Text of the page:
URBANA -- A 150-foot-high garbage dump in Colombia, South America, may have new life as a public park. Researchers at the University of Illinois have demonstrated that bacteria found in the dump can be used to neutralize the contaminants in the soil.
Jerry Sims, a U of I associate professor of crop sciences and USDA-Agricultural Research Service research leader and Andres Gomez, a graduate student from Medelln, Colombia, have been working on a landfill called "El Morro" in the Moravia Hill neighborhood of Medelln, which served as the city dump from 1972 to 1984. In that period, thousands of people came to the city from the rural areas to escape diverse social problems. There was no housing or employment for them, so they made a living picking up trash from this dump and built their homes upon it.
"There are some frightening pictures of this site on the Internet," said Sims. "At one point, close to 50,000 people lived there. They grew vegetables on the contaminated soil and hand-pumped drinking water out of the garbage hill."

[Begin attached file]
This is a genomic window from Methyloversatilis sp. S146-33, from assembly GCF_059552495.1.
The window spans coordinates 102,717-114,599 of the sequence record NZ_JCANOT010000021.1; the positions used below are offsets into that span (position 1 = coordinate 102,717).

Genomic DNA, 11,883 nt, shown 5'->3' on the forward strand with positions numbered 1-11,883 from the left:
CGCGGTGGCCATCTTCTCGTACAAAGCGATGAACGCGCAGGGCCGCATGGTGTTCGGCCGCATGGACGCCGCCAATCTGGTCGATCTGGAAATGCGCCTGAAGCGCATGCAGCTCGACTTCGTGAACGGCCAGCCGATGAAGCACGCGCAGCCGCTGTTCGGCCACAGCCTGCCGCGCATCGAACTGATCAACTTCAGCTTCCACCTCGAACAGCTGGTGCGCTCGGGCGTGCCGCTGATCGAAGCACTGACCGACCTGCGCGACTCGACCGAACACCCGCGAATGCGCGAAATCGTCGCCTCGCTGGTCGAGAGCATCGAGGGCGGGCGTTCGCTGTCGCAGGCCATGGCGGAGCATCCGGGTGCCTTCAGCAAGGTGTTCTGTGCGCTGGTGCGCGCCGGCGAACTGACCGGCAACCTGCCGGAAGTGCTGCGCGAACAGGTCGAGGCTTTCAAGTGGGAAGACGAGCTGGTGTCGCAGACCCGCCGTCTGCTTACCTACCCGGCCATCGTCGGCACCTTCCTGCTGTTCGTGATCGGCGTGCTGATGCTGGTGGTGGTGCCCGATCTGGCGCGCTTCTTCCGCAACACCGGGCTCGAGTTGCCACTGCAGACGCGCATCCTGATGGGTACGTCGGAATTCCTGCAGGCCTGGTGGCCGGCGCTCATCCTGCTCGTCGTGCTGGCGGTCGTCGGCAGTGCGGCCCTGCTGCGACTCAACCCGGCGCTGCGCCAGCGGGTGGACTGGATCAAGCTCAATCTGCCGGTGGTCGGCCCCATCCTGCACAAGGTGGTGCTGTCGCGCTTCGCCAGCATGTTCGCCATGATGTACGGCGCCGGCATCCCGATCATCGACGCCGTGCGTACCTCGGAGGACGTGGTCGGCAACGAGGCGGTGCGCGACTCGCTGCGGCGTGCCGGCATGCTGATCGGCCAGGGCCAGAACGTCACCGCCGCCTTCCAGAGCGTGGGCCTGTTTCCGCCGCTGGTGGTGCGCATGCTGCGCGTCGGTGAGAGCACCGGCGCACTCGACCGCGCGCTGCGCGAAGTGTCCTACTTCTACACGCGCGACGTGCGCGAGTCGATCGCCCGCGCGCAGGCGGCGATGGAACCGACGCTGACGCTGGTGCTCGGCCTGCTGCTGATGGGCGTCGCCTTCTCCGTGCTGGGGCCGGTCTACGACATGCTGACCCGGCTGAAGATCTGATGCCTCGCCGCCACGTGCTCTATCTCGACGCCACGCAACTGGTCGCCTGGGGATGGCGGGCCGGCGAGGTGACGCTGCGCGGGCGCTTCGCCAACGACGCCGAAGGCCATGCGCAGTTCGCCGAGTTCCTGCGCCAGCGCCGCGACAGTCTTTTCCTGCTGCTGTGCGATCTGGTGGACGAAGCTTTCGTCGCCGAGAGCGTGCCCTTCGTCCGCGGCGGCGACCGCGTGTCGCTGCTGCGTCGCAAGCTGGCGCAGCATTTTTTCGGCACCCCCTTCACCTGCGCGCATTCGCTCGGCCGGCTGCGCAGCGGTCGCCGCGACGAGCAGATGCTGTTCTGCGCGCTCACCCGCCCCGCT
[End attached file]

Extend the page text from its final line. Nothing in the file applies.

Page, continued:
In recent years, the Colombian government decided to relocate the people to different neighborhoods with better conditions. Then they decided to see if it was possible to clean up the area and turn it into a park. Unfortunately, the most reliable solution -- digging up the garbage and treating it -- is not economically feasible in Colombia.
Another problem was that there were no records of exactly what was in the dump.
"Apparently, hydrocarbon compounds were one of the main sources of contamination," said Gomez. "Phenyls, chlorinated biphenyls, and all kinds of compounds that are sometimes very difficult to clean up."
Three professors from The National University of Colombia in Medellin -- Hernan Martinez, Gloria Cadavid-Restrepo and Claudia Moreno -- considered a microbial ecology approach. They designed an experiment to determine whether bioremediation, which uses biological agents
|Contact: Susan Jongeneel|
University of Illinois College of Agricultural, Consumer and Environmental Sciences